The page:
The prompt this time was this article from SFGate (click here for the link). It’s about a nude activist who eventually got married (nude) on the steps of City Hall (surrounded by mostly nude friends, who later danced there, right on the steps, nude, to celebrate!).
Articles like these are what I love about San Francisco.
I read this out loud to my group, and then we wrote for 20 minutes. What I wrote is below.
It’s too cold to be naked is all I can think as I hunker down against the wind. In the parklet, a group of naturists (as they like to be called) are gathered in a little clutch, like chickens, one wearing a gold lamé cock-sock, Roman sandals, and nothing else.
It’s an obsessive compulsive disorder, I think. They need to be naked. Or maybe not. I don’t want to be judgmental, yet I can’t help but try to figure them out. What drives them to do it? And then I think, people probably say the same thing about gay people when we kiss in public. So let them live freely.
“The city is losing its uniqueness,” a friend told me recently over a grass-fed bison burger with a side of sweet potato fries. “I mean $8.00 chocolate bars on Valencia Street and million dollar one-bedrooms? It’s out of control.” Maybe, I thought. But is it as dismal as all that? My little hut is considered a junior one bedroom, and the rent isn’t insane. And just yesterday I saw a non-gender conformist riding a vintage pink Schwinn down 24th Street wearing fairy wings, rainbow Mylar hair extensions, and a live cockatoo. There’s still hope for the misfits, isn’t there?
I see drag queens on a regular basis, and big bears wearing beards and tutus. The edibles stocked in SF pot dispensaries are made by local suppliers with names like “Psychedelic City,” and “Auntie Dolores.” There’s hope, right?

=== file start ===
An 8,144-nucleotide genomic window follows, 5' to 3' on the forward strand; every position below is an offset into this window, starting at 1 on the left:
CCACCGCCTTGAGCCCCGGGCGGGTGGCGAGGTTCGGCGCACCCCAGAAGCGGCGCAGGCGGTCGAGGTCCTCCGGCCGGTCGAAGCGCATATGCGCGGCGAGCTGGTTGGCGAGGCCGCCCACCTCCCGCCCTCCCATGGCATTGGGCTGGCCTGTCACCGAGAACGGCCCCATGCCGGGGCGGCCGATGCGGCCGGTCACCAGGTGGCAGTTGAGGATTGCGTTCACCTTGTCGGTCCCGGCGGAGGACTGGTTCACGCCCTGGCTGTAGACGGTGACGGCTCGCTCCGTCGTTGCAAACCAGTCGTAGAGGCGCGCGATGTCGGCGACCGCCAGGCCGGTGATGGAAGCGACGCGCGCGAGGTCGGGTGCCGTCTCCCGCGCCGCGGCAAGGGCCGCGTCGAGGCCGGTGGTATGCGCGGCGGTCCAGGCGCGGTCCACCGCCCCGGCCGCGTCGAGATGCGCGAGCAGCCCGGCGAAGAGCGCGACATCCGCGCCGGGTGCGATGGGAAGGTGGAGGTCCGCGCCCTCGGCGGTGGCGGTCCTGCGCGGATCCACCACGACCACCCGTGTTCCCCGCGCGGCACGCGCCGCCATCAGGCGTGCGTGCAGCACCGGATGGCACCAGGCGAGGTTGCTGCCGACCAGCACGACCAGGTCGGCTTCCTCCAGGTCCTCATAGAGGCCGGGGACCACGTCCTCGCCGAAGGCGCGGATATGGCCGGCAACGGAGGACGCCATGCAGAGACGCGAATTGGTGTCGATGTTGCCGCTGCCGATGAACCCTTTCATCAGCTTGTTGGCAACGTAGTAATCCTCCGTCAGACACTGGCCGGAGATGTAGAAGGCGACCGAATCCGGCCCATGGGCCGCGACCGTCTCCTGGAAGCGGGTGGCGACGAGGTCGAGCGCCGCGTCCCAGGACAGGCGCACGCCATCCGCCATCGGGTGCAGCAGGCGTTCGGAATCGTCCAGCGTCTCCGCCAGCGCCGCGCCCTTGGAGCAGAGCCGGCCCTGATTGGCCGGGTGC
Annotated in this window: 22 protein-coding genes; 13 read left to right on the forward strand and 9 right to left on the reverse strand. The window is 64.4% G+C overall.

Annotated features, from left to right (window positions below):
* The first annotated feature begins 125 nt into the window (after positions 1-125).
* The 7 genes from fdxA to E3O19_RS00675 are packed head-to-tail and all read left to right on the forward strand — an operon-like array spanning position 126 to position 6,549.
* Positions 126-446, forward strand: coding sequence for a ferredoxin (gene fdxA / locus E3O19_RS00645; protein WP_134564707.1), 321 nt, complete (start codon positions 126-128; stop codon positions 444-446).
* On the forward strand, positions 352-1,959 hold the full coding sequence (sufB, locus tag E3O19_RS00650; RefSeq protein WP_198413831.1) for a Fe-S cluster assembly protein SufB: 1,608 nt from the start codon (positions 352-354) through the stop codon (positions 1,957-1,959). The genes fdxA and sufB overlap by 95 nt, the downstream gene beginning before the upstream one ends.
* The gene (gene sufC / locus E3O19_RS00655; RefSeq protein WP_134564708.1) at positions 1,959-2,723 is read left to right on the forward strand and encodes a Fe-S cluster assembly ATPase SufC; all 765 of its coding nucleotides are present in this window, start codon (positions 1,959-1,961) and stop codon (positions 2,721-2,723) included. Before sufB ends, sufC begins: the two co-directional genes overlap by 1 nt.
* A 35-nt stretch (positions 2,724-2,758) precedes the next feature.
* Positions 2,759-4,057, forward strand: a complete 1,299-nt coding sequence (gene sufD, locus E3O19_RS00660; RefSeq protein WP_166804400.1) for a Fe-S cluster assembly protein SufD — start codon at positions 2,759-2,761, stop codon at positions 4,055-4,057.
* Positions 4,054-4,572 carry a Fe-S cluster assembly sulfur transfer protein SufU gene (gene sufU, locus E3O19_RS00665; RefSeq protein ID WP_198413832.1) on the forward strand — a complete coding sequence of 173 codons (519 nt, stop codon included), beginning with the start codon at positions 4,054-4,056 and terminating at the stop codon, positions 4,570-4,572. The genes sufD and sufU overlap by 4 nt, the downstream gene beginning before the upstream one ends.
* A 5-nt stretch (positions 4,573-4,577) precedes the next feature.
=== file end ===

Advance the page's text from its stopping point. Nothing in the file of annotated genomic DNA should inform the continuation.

“Those fucking Google employees,” I heard a woman complain into her pink iPhone over a skinny latte at Starbucks last week. “They’re ruining the grit of the Mission and the Tenderloin.” Ruining the grit? I thought. Really? “Studios are 2,000 fucking dollars,” she said, and I thought, Not on craigslist, Sweetheart.
It’s all a matter of perspective, I guess. I’ve met several of those Googlers and Twitterers; they’re just kids in their late 20’s with expensive haircuts and AX shirts who want to be grown-ups, like we did when we were their age. Except the majority of them have diverse friendships, think being gay is normal, and complain when there’s no compost option for the paper cup that held their pour-over coffee. They’re more tolerant and inclusive than my generation, and they care about the environment and human rights. Are they influenced by mass consumerism and technological gadgets? Sure. That’s American. But they also love cupcakes, rescue dogs, and Dancing With the Stars. I wouldn’t exactly say they’re responsible for ruining San Francisco. I think there’s still hope for our fair city.